Maryland Feed

While Building Market Sleeps, Some Counties Are Busy Encouraging Future Sprawl

SprawlThere may not be a lot of homes or businesses being built in the current real estate market, but there are major attempts to open farmland for developers when they’re ready.   

In Maryland at least, a new but untested state law might be the best defense against land speculators’ further incursion into the countryside.

A group of environmental groups and property owners filed a lawsuit Thursday, Dec. 8, against the county commissioners of Queen Anne’s County, Maryland, to stop the latest attempt by some local governments to pave over our rural landscape.

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The Future in the Balance: Community vs. Sprawl

Cambridge etc. 063 The next few days may determine the future of Cambridge, Maryland. 

The Cambridge City Council will decide, perhaps as early as Monday, whether to chart a new course for the Eastern Shore town's economic development away from strip malls, chain restaurants, and sprawl, and toward a healthy downtown.

The city’s planning commission has offered a new blueprint for the city, a Comprehensive Plan that proposes to revitalize Cambridge from the inside. The plan envisions micro-financing loans to encourage downtown entrepreneurs, as well as training and mentoring; development along the downtown waterfront; improved streets and intersections for bikers and walkers; and a "green belt" around the city beyond which no development will be allowed, as well as other measures.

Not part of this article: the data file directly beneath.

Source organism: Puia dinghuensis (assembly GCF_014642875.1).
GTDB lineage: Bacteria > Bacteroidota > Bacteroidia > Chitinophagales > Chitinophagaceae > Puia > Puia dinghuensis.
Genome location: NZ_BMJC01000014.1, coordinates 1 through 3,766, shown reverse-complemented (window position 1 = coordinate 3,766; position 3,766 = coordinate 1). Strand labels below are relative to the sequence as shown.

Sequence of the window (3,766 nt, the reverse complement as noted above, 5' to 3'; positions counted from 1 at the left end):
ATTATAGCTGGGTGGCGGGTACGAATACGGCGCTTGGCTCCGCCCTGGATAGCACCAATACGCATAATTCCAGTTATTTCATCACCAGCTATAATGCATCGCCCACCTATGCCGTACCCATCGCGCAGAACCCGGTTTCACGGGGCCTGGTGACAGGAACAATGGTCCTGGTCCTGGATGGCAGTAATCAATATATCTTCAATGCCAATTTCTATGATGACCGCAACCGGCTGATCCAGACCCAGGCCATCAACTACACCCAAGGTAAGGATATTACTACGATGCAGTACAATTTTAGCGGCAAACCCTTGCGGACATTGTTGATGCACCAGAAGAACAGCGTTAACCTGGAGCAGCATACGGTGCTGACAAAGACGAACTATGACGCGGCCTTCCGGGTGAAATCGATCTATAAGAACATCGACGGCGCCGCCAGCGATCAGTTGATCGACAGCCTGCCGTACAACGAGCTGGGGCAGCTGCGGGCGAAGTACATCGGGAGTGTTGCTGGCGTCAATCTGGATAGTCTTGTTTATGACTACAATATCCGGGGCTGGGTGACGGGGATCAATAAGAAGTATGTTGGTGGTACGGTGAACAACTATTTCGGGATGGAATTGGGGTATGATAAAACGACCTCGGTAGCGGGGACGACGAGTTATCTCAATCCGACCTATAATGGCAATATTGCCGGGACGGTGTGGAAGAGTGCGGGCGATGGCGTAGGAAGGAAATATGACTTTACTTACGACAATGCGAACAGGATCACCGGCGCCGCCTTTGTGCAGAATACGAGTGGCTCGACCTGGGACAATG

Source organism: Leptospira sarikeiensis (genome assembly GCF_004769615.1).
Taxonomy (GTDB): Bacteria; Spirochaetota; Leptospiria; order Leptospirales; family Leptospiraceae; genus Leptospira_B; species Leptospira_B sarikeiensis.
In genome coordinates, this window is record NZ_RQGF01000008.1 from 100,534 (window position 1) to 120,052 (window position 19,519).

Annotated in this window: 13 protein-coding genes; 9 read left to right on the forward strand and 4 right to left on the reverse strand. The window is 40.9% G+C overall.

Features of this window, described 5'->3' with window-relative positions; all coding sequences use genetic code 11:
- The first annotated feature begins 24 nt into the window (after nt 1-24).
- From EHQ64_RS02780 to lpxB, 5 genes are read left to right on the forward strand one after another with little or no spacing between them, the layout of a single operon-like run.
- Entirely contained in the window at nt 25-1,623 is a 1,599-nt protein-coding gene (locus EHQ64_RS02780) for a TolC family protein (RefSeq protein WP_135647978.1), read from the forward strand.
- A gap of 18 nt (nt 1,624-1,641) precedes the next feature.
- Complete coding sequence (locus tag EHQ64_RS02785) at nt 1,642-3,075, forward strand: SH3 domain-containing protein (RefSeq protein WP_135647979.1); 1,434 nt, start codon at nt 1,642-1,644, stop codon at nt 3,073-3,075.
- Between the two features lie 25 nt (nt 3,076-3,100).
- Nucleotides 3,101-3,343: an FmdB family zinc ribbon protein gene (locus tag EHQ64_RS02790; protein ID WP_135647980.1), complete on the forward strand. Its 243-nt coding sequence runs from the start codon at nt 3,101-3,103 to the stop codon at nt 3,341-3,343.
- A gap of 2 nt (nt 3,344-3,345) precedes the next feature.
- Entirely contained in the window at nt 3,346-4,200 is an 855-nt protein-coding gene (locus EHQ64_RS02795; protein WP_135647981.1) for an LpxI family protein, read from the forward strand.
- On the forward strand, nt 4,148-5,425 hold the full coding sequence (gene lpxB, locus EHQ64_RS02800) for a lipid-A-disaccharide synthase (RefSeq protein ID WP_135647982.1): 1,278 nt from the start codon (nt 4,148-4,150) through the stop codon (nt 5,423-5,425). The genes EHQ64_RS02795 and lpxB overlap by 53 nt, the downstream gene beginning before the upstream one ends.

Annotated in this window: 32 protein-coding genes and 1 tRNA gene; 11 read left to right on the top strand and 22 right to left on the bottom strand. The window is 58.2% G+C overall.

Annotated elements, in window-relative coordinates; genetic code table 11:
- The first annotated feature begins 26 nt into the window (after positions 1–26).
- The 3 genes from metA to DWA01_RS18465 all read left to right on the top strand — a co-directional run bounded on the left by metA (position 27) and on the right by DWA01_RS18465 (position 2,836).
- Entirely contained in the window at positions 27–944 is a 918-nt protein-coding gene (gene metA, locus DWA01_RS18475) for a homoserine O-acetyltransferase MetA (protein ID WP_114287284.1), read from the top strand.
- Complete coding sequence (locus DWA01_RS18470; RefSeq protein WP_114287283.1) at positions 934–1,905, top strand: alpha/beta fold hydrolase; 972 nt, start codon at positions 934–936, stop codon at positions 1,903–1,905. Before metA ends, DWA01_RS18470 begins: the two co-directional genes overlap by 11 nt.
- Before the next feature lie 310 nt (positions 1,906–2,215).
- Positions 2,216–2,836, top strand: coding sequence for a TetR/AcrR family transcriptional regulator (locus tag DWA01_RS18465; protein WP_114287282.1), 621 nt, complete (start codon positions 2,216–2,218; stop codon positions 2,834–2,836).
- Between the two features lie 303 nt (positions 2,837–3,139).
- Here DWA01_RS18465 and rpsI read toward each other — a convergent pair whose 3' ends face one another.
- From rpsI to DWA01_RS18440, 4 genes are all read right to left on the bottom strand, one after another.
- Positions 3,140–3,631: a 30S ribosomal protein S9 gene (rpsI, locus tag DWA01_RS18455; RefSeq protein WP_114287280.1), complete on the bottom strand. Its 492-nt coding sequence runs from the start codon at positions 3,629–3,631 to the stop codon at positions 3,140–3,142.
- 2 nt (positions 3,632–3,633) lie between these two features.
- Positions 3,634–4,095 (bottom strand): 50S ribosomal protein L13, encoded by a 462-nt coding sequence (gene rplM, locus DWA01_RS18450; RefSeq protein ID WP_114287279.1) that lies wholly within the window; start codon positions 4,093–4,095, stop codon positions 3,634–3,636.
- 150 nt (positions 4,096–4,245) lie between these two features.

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A different sort of populist revolt; Cambridge demands smart growth


Progress toward a cleaner Chesapeake Bay can’t always be measured in nutrient loads alone.  In Cambridge, MD positive change seems to have occurred at a certain boiling point of citizen upset.
 
Cambridge is a small Eastern Shore city on the banks of the Choptank River that gained notoriety only a few years ago for approving a massive resort development near the fragile Blackwater National Wildlife Refuge. Now the city is becoming a beacon of green civic consciousness.

"It’s almost like a 180-degree change," says Bill Giese, a community activist.

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